Why make a Will?

A Will simply helps to ensure that the needs of those you care for (i.e. your family, friends, charities or even your pet) are met in accordance with your wishes, when you die. A Will can be designed to include a variety of requests including (but not limited to):

  • the distribution of your wealth and assets to your family members
  • the provision for children or adults with special needs or disabilities
  • the guardianship of your minor children
  • meeting your charitable objectives
  • the care for your beloved pets.

In short, a Will gives you control over who gets your wealth and assets when you die.

Who will get my wealth and assets if I die without a Will?

In Western Australia if you die without a Will (or a valid Will) then the Court will need to appoint an Administrator and your assets and wealth will be distributed in accordance with a strict set of legal rules (under the Administration Act 1903). The major disadvantages of dying without a Will are that:

  • the law sets out how your wealth and assets will be divided, NOT you
  • it may be more costly to finalise your estate as there are more formalities and paper work
  • you do not get to choose who will manage your estate (whereas under a Will you appoint an executor(s) to do this). [’estate’ means all your real and personal assets.]

Is it solely up to me whom I leave everything to in my Will?

A person generally has the right to determine who benefits under his or her Will. However, in Western Australia the following persons (eligible claimant) may be entitled to claim under the Family Provision Act 1972 (WA) for provision or greater provision out of a person's estate.

In Western Australia, the Family Provision Act 1972 enables the Supreme Court of Western Australia (Court) to change, override or vary the terms of a Will (or the terms of the Administration Act where there is no Will).

An eligible claimant is:

  • spouse/de facto partner;
  • children;
  • parents; and
  • in certain cases stepchildren; grandchildren; a former spouse or de facto partner 

If you are excluding an eligible claimant  from your Will it is important to record your reasons why by either inserting a clause in your Will and/or placing a signed statement with your Will.
​​The Court has a wide discretion based on the facts.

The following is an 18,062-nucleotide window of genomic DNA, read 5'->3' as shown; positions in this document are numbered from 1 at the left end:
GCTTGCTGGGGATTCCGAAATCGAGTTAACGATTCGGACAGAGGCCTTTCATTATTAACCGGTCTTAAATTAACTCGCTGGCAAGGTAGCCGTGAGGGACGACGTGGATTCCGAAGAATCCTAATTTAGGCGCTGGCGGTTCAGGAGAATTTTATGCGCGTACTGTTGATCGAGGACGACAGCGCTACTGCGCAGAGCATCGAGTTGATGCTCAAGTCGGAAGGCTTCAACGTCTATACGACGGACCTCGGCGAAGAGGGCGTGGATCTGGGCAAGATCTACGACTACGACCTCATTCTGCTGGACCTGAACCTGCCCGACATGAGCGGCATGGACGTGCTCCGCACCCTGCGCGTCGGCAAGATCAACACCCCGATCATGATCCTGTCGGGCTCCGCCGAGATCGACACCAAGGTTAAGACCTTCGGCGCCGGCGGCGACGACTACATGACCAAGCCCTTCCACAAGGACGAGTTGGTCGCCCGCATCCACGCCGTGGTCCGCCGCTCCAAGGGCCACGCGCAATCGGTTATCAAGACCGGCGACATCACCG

Do I need to review my Will?

Having a Will is one thing but having an up-to-date Will is another matter. There is a general reluctance amongst people to make a Will in the first instance, but it seems people are even more reluctant to review and update it.

The fact is circumstances and relationships change which will impact on your Will.

Generally, people should review their Will every two or three years or whenever a major event occurs in their family, their assets or the taxation laws. Regular review of your Will ensures that it is up to date with your life and also current legislation.

While there are many circumstances in your life that may prompt the need for a review of your Will, the following are some reasons you should contact a solicitor and discuss updating your Will:

  • if you change your name, or anybody named in the Will changes theirs
  • the purchase or sale of a significant asset
  • the death of a family member or of people you have nominated as executors or beneficiaries
  • the birth of a child or grandchild
  • marriage or divorce
  • or - an inheritance or significant change to your financial circumstances.


What is Probate?
If there is a Will, probate is the process by which the Will is proved, by the Court, to be valid.

In order for an executor(s) to get authority to administer a deceased person’s estate they usually need to obtain a document called a “Grant of Probate”. This document is the proof that your executor(s) are authorised to administer your Will. To obtain a Grant of Probate the executor(s) must apply to the Supreme Court.

What if there is no Will? - Letters of Administration
If someone dies without a Will an application will need to be made to the Supreme Court for Letters of Administration. The Letters of Administration can then be granted by Supreme Court to an appropriate person (usually a beneficiary of the estate). That person(s) can then administer the deceased estate.

Speak to one of our friendly team by calling us on 0450 637 163 or complete our online enquiry form and we will contact you.


Disclaimer: Please note that the information provided in our Handout is general in nature and may not be applicable to your particular case. We strongly recommend you seek professional advice to suit your circumstances.